The growing mass of scallop shells off Boat Yard Road in Springs will now take up residence at Lazy Point following complaints from neighbors who say they are plagued by the constant “low tide” odor of the remnants dumped by fishermen and others.
The large pile of shells by Three Mile Harbor was part of a pilot scallop shell recycling program spearheaded in November by the East Hampton Town Trustees, who offered up a piece of Trustee-owned land that borders Boat Yard Road as a designated area for people to leave old scallop shells, with the intention of allowing the shells to age before repurposing them in local waters.
But after “complaints before the first shell was even in place” from neighbors in the area, Trustee Clerk Diane McNally said the Trustees have decided to move the site out of the neighborhood. The Three Mile Harbor site is now officially closed.
“We have been monitoring it,” Ms. McNally said by phone on Monday. “It’s time to relocate the pile. It’s encroaching on the roadway, and it’s getting larger.” She added that Highway Superintendent Ed Lynch told her that the shells would be moved this week.
A few weeks ago, the Trustees designated an area at Lazy Point as a second drop-off space for the shells, and Ms. McNally said she was under the impression it was the only site being used.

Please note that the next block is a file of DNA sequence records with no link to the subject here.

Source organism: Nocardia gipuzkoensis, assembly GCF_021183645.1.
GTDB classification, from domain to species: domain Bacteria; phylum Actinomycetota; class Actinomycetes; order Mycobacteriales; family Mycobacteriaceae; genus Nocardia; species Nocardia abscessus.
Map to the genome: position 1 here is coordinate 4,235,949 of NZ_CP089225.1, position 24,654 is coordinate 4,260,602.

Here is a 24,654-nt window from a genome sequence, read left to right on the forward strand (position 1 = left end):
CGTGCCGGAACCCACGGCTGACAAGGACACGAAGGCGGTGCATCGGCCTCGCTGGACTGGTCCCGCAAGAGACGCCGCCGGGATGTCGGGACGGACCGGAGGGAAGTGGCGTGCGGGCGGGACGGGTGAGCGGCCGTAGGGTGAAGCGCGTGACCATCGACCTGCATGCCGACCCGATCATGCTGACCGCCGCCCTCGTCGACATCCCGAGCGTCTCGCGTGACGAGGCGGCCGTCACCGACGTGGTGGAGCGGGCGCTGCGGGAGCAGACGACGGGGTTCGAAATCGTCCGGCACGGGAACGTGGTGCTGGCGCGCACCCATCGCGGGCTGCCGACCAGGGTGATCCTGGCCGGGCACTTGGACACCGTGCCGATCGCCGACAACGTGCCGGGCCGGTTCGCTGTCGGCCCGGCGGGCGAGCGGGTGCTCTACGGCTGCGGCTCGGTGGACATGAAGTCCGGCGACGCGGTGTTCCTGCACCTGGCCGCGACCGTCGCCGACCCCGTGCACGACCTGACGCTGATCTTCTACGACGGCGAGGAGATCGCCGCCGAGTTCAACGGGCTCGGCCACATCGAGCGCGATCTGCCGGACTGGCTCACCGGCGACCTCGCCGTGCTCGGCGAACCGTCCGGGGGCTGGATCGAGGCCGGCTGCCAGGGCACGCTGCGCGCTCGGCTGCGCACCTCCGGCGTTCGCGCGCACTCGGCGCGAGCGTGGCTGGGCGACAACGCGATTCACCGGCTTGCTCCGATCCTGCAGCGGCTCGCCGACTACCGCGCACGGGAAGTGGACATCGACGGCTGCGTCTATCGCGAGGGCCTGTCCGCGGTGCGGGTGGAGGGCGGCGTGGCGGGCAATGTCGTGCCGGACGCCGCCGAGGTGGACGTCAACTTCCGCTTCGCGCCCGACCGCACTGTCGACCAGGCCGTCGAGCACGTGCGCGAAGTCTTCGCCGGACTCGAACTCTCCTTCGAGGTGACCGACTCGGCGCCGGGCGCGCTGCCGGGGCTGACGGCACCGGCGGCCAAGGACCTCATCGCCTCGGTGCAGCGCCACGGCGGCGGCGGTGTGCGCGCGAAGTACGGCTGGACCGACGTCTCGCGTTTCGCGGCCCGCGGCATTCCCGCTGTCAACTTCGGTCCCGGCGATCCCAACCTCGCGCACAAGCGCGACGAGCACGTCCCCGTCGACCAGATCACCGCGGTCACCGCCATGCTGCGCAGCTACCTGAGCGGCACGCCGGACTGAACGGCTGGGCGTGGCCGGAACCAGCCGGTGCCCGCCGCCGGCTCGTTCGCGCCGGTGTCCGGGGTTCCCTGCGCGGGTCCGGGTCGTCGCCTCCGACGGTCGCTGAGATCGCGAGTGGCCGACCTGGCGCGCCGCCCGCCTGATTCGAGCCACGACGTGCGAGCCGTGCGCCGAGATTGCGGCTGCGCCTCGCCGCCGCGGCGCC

“I guess people were still going to the Three Mile Harbor space,” she said, “so we’re going to get that cleaned up.”
The decision is largely well-received by neighbors who raised concerns in weeks past, saying the pile “is rotting, smells horrible, and has attracted hundreds of seagulls and other animals, whose droppings are a major problem, with their associated health hazards,” according to Springs resident and Seacoast Enterprises Associates President Peter Mendelman in an email.
While Mr. Mendelman said he supports the program itself, he is a firm believer it should exist solely at Lazy Point, “out in the middle of nature, far from human activities.”
Following the Trustees’ announcement, the organization said it is working with the Highway Department to remove the shells from the space originally chosen in Springs. Furthermore, said Ms. McNally, the choice of the hamlet should have been viewed as more of an honor than a nuisance.
“Some people felt like this was us ‘dumping’ on Springs,” Ms. McNally said. “It’s far from that. My kids grew up in Springs, I love Springs. The fact that the space [for the recycling program] was available in Springs should be looked upon as great.”
And despite concerns about the overall aesthetic of the pile, one thing can be agreed on: the concept of reusing scallop shells is a plus for the community.
Typically, said Ms. McNally, aged scallop shells are put back into the water to encourage the growth of shellfish beds, or to act as a form of protection for other shellfish that cling to the empty shells as something like a shield. The aged shells, she added, also foster the presence of calcium and boost the overall water quality.
“I mean, we could use them for lots of things,” Ms. McNally said. “You know those horse sculptures made of wood?” she said, referring to Lautaro Cuttica’s driftwood horse sculptures scattered throughout the Hamptons. “We could use the shells for some kind of sculpture or art. People use them to line their driveways with, too.”